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Weed It & Reap: Growing A Gardener

By: Nell Frazer Lindquist, IBG Greenhouse and Nursery Coordinator | 03/10/2022

Working at the Idaho Botanical Garden, we often hear, “I can’t do what you do: I’m not a professional gardener!”

While it’s flattering to be considered experts, we want everyone to feel that gardening is accessible to them. Even “experts” had to start somewhere on their gardening journey. This month, we’re sharing a few of our garden origin stories – our trials and triumphs, and the lessons we’ve learned along the way.

Our journeys to become garden professionals followed similar paths: as children our fascination with nature was encouraged by older family members. I realize now what a lucky child I was to have a father who grew things from seed. It was not elaborate or high tech: every spring my dad bought one of those Jiffy windowsill greenhouses and some seeds and, together, we would sow them. I can’t even remember what we grew, but I remember the time spent with my dad.

Other members of the IBG staff share similar stories: “My love of plants started when I was young – growing up in the woods of the Pacific Northwest, wandering through my grandmother’s garden, and helping my aunt make flower arrangements. I chose to go to a horticulture high school and that sealed my fate!” And, “my parents are gardeners so when we were kids we were always outside. They really encouraged us to get our hands dirty.”

Any garden professional is all too aware that gardening is both an art and a science. As young gardeners, or new transplants from other places, we’ve all had humbling moments with just how much there was to learn.


Nell’s Story

My gardening education began in Central Texas, a solid zone 8b according to the USDA plant hardiness zone map. I had a shaded bed near my front porch that seemed ideal for hostas (“hardy in zones 3-9”!) and I soon filled the space with an assortment of these beauties.

I learned that while College Station, Texas — with over 40 inches of rain per year, 75% average humidity, 30 plus days of 100-degree temperatures, summer drought, and alkaline black clay soil — was zone 8b, it was not a favorable environment for hostas. Mine struggled, despite my pampering. I visited a friend in Seattle, and I saw HOSTAS. They were huge! They were glorious! Seattle is also zone 8b, so what was going on? Both cities are in the same cold hardiness zone, but Seattle’s overall climate is temperate with more hosta-friendly soils.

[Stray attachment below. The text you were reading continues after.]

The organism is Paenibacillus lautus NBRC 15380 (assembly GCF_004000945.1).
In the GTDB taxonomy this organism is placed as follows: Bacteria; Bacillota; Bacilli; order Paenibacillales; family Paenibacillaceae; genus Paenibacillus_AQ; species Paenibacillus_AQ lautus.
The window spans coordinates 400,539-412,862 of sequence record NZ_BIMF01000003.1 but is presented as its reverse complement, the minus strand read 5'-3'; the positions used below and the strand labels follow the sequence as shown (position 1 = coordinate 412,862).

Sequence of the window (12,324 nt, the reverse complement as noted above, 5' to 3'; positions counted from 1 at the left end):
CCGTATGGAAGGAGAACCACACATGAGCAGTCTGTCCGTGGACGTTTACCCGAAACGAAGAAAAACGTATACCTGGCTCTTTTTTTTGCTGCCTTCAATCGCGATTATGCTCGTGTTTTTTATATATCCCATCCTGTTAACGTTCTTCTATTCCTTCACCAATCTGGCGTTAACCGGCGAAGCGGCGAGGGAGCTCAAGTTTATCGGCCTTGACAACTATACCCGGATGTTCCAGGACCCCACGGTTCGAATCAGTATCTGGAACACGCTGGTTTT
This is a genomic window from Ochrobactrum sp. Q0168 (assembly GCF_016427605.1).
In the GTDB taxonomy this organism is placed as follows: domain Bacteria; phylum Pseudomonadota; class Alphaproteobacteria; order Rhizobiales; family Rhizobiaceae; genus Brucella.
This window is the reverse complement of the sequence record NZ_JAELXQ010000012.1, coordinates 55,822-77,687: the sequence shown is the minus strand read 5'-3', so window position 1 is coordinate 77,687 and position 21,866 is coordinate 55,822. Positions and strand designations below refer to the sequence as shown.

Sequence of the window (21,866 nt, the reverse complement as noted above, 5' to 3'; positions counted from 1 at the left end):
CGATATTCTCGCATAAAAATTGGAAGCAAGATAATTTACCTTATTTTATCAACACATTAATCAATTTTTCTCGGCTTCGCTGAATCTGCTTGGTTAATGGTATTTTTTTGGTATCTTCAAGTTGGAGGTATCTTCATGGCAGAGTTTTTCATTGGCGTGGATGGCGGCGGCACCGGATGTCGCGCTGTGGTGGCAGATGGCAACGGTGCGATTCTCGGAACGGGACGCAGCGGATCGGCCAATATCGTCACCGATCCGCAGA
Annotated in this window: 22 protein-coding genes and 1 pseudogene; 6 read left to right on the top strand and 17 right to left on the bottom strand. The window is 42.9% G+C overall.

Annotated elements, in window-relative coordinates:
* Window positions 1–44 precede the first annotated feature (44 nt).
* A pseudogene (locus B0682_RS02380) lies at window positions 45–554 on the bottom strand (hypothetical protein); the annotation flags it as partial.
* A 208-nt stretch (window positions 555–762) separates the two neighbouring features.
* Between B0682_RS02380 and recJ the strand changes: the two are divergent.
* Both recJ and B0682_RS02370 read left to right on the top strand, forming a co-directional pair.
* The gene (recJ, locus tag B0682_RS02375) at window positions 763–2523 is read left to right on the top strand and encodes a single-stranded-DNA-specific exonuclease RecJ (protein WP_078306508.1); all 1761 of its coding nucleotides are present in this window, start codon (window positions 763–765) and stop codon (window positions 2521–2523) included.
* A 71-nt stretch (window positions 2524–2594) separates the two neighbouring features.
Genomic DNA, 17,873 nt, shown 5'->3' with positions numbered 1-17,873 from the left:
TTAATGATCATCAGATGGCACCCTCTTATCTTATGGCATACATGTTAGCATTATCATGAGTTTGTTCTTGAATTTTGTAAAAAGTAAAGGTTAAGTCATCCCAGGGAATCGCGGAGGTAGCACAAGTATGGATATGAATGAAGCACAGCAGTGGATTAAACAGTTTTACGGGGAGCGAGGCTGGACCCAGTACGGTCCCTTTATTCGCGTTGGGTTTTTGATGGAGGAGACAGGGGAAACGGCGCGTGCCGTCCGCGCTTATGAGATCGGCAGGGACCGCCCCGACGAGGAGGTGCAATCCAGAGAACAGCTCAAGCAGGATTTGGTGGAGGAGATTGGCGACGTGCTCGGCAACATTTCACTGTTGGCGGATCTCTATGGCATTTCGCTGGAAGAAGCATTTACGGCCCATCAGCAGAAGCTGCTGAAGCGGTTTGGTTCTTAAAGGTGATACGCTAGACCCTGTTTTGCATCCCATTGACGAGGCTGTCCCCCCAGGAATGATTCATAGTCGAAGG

That was first of many “ah ha” moments. Lesson: Thou shalt not garden by zone alone.

I learned there were so many more considerations for successful growing, such as soil type, summer temperatures, humidity, and bed location.


Wendy’s Story

My garden journey began with one specific plant, but my colleague, Wendy Irwin, IBG Youth Education Manager, wanted to grow it all!

“The first time I had a yard of my own was the year my son was born. It was spring, I was home, and I had time: three good reasons to try something new. I didn’t know much about gardening. Kneeling by a garden box and clutching a packet of radish seeds, (“Great for early planting! Fast to grow!”) I remembered the sad fates of neglected houseplants and crisped apartment balcony greenery. What if my seeds didn’t sprout? Deciding to err on the side overcrowding, I tipped the entire packet of seeds out into the soil. Surely something would grow. 

The wonderful thing about gardening is that so many plants DO grow, given the slightest amount of encouragement. The radish sprouts grew in fast and thick and I thinned them, feeling slightly surprised at their tenacity. By mid-summer my garden was a small jungle, with tomato plants as tall as me, rows of rainbow carrots, and a basil patch that was always in need of a haircut. My zucchini plants lived up to their reputation, and one of my earliest pictures of my son is of him in one arm, an overgrown zucchini in the other.

Not everything worked out, but my first garden was still a success. I loved the produce I grew that summer, and I loved seeing the backyard turn into a green retreat. Since that year, I’ve always had a garden. And just about every year, I take a picture of my kid with the zucchinis.”


Anni’s Story

For some garden professionals, moving to a new area presents challenges and opportunities. Anni Jack, IBG’s Adult Education Coordinator, found there was a lot to learn about gardening in her new home.

“Upon moving to Boise’s high desert climate, I knew I needed some new knowledge and experience – I killed my acidic-loving Oregon plant babies. A whole lot of trial and error, completion of the Master Gardening program, volunteering, IBG classes, garden tours, a whole lot of observation, and more than a few library visits, I learned that I am always going to be learning, and I love it.”


Michele’s Story

Even IBG’s Horticulture Director, Michele Lesica, has learned through trial and error.

“I worked for a grower who specialized in hostas. I didn’t have much shade where I was living, so I put them in pots and tested them out on a mostly shady porch. I played around with how much water I gave them and tested their drought tolerance. Some could handle it some couldn’t. Horticulture is one giant science experiment and it’s fun to push the boundaries. Even plant people kill plants.


Ultimately the rewards of gardening outweigh any struggles – and there will be struggles!

Don’t be afraid to try, to fail, and to try again.

 

First published in the Idaho Press on March 6th, 2022. 

Idaho Press Article